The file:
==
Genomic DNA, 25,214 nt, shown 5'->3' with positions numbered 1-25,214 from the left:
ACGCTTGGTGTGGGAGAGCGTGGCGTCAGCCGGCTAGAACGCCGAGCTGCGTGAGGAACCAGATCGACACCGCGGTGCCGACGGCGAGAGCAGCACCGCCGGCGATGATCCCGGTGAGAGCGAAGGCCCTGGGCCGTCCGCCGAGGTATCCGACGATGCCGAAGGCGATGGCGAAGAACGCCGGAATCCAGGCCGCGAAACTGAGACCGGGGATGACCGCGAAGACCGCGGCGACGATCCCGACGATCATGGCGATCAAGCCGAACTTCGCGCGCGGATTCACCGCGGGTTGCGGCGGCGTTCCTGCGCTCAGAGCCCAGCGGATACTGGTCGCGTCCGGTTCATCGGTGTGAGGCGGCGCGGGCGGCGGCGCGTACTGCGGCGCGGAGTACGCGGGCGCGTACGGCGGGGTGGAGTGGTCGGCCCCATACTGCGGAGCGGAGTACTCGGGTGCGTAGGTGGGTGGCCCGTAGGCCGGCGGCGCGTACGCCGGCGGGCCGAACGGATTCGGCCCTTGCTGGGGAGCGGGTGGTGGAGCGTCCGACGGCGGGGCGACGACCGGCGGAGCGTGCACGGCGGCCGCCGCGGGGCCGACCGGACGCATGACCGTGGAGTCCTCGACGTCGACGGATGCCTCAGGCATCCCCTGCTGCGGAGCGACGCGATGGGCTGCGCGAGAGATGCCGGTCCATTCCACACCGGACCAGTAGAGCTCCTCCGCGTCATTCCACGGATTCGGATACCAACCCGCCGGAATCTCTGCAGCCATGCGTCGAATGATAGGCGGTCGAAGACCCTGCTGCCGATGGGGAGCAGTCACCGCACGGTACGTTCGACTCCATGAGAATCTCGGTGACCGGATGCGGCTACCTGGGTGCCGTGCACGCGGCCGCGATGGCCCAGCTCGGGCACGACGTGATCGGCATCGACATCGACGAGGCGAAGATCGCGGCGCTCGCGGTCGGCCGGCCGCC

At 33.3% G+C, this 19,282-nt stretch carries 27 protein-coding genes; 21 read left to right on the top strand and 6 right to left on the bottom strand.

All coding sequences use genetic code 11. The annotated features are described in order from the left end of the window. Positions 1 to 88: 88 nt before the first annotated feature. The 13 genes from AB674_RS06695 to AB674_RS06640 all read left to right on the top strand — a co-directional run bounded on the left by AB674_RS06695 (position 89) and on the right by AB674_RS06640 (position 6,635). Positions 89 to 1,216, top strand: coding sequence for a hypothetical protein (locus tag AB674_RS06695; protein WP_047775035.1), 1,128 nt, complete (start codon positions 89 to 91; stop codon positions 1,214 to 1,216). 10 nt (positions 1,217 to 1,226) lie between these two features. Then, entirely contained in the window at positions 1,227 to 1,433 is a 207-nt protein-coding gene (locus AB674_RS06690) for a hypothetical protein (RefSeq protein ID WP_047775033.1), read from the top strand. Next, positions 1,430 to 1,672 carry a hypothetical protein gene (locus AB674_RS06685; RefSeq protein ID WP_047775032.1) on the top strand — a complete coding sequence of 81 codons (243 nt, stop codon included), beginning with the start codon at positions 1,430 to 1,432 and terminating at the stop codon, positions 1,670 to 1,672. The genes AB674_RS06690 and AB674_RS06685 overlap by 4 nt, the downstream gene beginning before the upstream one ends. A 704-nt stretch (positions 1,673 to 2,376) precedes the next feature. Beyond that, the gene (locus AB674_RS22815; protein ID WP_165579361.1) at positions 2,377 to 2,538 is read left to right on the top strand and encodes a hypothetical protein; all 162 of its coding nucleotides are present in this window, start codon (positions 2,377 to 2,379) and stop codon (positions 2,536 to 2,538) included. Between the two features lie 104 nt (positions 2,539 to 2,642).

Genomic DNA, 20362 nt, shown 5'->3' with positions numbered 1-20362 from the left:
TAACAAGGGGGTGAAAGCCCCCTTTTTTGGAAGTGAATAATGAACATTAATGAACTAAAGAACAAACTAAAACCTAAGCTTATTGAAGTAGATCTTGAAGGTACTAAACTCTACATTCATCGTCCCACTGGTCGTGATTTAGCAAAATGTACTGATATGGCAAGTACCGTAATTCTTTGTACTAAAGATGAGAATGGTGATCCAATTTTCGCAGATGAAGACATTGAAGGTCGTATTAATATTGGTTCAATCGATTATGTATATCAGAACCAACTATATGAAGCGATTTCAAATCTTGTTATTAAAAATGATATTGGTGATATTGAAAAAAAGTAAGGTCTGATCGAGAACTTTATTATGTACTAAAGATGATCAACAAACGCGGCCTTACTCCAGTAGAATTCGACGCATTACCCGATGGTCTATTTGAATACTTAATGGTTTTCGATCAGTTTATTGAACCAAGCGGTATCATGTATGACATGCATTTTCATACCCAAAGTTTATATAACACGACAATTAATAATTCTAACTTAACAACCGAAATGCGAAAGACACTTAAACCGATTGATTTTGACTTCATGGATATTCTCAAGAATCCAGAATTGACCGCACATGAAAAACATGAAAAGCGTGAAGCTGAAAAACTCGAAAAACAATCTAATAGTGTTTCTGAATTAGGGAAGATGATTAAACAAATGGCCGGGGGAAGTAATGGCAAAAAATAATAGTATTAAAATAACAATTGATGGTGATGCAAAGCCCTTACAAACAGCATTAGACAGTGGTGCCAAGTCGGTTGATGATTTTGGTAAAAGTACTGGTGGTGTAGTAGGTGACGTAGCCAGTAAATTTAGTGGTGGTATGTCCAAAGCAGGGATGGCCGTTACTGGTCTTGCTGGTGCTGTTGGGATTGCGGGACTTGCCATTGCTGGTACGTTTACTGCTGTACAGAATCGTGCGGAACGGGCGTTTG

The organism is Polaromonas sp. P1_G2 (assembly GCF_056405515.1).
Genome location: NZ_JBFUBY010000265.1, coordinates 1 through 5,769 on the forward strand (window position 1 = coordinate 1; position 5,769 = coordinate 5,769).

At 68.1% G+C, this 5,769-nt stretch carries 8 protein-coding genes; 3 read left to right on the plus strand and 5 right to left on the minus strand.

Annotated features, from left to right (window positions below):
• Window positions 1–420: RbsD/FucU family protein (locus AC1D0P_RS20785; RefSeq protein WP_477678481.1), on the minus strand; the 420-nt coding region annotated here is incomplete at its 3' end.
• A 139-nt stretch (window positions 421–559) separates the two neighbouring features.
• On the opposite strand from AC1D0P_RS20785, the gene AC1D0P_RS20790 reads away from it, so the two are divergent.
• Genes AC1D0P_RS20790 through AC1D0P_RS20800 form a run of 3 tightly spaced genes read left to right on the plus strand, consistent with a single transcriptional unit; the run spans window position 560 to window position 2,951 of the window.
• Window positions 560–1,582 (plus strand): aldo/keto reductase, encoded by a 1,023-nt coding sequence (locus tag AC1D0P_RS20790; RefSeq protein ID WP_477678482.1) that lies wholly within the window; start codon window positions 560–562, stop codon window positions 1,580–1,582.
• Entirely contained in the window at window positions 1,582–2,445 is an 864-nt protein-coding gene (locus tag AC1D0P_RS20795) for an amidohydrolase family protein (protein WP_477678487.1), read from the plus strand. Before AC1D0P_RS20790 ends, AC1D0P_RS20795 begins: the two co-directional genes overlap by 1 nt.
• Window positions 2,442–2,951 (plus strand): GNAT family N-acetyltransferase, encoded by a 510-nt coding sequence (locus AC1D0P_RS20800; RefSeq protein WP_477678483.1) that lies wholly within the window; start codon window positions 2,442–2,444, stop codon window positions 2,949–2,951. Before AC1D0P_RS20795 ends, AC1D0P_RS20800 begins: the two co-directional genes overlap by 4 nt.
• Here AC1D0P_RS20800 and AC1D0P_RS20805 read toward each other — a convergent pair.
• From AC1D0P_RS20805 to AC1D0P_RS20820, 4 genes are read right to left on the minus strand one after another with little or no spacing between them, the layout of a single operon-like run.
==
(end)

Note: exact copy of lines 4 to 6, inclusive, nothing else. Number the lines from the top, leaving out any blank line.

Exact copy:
All coding sequences use genetic code 11. The annotated features are described in order from the left end of the window. Positions 1 to 88: 88 nt before the first annotated feature. The 13 genes from AB674_RS06695 to AB674_RS06640 all read left to right on the top strand — a co-directional run bounded on the left by AB674_RS06695 (position 89) and on the right by AB674_RS06640 (position 6,635). Positions 89 to 1,216, top strand: coding sequence for a hypothetical protein (locus tag AB674_RS06695; protein WP_047775035.1), 1,128 nt, complete (start codon positions 89 to 91; stop codon positions 1,214 to 1,216). 10 nt (positions 1,217 to 1,226) lie between these two features. Then, entirely contained in the window at positions 1,227 to 1,433 is a 207-nt protein-coding gene (locus AB674_RS06690) for a hypothetical protein (RefSeq protein ID WP_047775033.1), read from the top strand. Next, positions 1,430 to 1,672 carry a hypothetical protein gene (locus AB674_RS06685; RefSeq protein ID WP_047775032.1) on the top strand — a complete coding sequence of 81 codons (243 nt, stop codon included), beginning with the start codon at positions 1,430 to 1,432 and terminating at the stop codon, positions 1,670 to 1,672. The genes AB674_RS06690 and AB674_RS06685 overlap by 4 nt, the downstream gene beginning before the upstream one ends. A 704-nt stretch (positions 1,673 to 2,376) precedes the next feature. Beyond that, the gene (locus AB674_RS22815; protein ID WP_165579361.1) at positions 2,377 to 2,538 is read left to right on the top strand and encodes a hypothetical protein; all 162 of its coding nucleotides are present in this window, start codon (positions 2,377 to 2,379) and stop codon (positions 2,536 to 2,538) included. Between the two features lie 104 nt (positions 2,539 to 2,642).

Genomic DNA, 20362 nt, shown 5'->3' with positions numbered 1-20362 from the left:
TAACAAGGGGGTGAAAGCCCCCTTTTTTGGAAGTGAATAATGAACATTAATGAACTAAAGAACAAACTAAAACCTAAGCTTATTGAAGTAGATCTTGAAGGTACTAAACTCTACATTCATCGTCCCACTGGTCGTGATTTAGCAAAATGTACTGATATGGCAAGTACCGTAATTCTTTGTACTAAAGATGAGAATGGTGATCCAATTTTCGCAGATGAAGACATTGAAGGTCGTATTAATATTGGTTCAATCGATTATGTATATCAGAACCAACTATATGAAGCGATTTCAAATCTTGTTATTAAAAATGATATTGGTGATATTGAAAAAAAGTAAGGTCTGATCGAGAACTTTATTATGTACTAAAGATGATCAACAAACGCGGCCTTACTCCAGTAGAATTCGACGCATTACCCGATGGTCTATTTGAATACTTAATGGTTTTCGATCAGTTTATTGAACCAAGCGGTATCATGTATGACATGCATTTTCATACCCAAAGTTTATATAACACGACAATTAATAATTCTAACTTAACAACCGAAATGCGAAAGACACTTAAACCGATTGATTTTGACTTCATGGATATTCTCAAGAATCCAGAATTGACCGCACATGAAAAACATGAAAAGCGTGAAGCTGAAAAACTCGAAAAACAATCTAATAGTGTTTCTGAATTAGGGAAGATGATTAAACAAATGGCCGGGGGAAGTAATGGCAAAAAATAATAGTATTAAAATAACAATTGATGGTGATGCAAAGCCCTTACAAACAGCATTAGACAGTGGTGCCAAGTCGGTTGATGATTTTGGTAAAAGTACTGGTGGTGTAGTAGGTGACGTAGCCAGTAAATTTAGTGGTGGTATGTCCAAAGCAGGGATGGCCGTTACTGGTCTTGCTGGTGCTGTTGGGATTGCGGGACTTGCCATTGCTGGTACGTTTACTGCTGTACAGAATCGTGCGGAACGGGCGTTTG